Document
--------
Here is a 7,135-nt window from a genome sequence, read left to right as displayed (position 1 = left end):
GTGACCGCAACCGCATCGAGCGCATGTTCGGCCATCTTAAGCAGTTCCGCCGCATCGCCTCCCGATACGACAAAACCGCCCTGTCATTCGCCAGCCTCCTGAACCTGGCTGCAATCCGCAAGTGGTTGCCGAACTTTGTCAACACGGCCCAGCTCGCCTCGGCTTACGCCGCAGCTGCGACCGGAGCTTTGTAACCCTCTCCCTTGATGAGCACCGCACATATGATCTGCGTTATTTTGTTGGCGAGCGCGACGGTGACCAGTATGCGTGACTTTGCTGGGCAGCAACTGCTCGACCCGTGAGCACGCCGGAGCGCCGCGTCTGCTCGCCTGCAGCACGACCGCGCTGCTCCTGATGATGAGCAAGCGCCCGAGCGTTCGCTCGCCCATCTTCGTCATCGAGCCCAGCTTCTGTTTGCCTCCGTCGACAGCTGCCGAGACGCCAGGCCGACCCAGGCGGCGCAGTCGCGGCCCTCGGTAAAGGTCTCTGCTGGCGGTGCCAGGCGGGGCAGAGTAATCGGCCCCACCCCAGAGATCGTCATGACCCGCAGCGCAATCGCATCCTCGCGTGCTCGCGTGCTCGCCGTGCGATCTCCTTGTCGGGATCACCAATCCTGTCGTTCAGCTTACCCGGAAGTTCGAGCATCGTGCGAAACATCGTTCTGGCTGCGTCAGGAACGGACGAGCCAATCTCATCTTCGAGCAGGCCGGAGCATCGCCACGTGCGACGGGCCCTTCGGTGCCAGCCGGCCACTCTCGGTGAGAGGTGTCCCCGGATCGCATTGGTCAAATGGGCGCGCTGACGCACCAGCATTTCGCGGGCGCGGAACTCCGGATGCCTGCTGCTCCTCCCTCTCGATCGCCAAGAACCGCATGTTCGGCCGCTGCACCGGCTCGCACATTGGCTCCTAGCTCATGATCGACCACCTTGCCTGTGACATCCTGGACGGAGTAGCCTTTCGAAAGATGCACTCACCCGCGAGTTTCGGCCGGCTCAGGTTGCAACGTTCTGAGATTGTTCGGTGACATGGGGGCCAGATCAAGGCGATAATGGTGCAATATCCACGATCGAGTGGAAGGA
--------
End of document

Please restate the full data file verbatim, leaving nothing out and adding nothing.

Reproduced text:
Here is a 7,135-nt window from a genome sequence, read left to right as displayed (position 1 = left end):
GTGACCGCAACCGCATCGAGCGCATGTTCGGCCATCTTAAGCAGTTCCGCCGCATCGCCTCCCGATACGACAAAACCGCCCTGTCATTCGCCAGCCTCCTGAACCTGGCTGCAATCCGCAAGTGGTTGCCGAACTTTGTCAACACGGCCCAGCTCGCCTCGGCTTACGCCGCAGCTGCGACCGGAGCTTTGTAACCCTCTCCCTTGATGAGCACCGCACATATGATCTGCGTTATTTTGTTGGCGAGCGCGACGGTGACCAGTATGCGTGACTTTGCTGGGCAGCAACTGCTCGACCCGTGAGCACGCCGGAGCGCCGCGTCTGCTCGCCTGCAGCACGACCGCGCTGCTCCTGATGATGAGCAAGCGCCCGAGCGTTCGCTCGCCCATCTTCGTCATCGAGCCCAGCTTCTGTTTGCCTCCGTCGACAGCTGCCGAGACGCCAGGCCGACCCAGGCGGCGCAGTCGCGGCCCTCGGTAAAGGTCTCTGCTGGCGGTGCCAGGCGGGGCAGAGTAATCGGCCCCACCCCAGAGATCGTCATGACCCGCAGCGCAATCGCATCCTCGCGTGCTCGCGTGCTCGCCGTGCGATCTCCTTGTCGGGATCACCAATCCTGTCGTTCAGCTTACCCGGAAGTTCGAGCATCGTGCGAAACATCGTTCTGGCTGCGTCAGGAACGGACGAGCCAATCTCATCTTCGAGCAGGCCGGAGCATCGCCACGTGCGACGGGCCCTTCGGTGCCAGCCGGCCACTCTCGGTGAGAGGTGTCCCCGGATCGCATTGGTCAAATGGGCGCGCTGACGCACCAGCATTTCGCGGGCGCGGAACTCCGGATGCCTGCTGCTCCTCCCTCTCGATCGCCAAGAACCGCATGTTCGGCCGCTGCACCGGCTCGCACATTGGCTCCTAGCTCATGATCGACCACCTTGCCTGTGACATCCTGGACGGAGTAGCCTTTCGAAAGATGCACTCACCCGCGAGTTTCGGCCGGCTCAGGTTGCAACGTTCTGAGATTGTTCGGTGACATGGGGGCCAGATCAAGGCGATAATGGTGCAATATCCACGATCGAGTGGAAGGA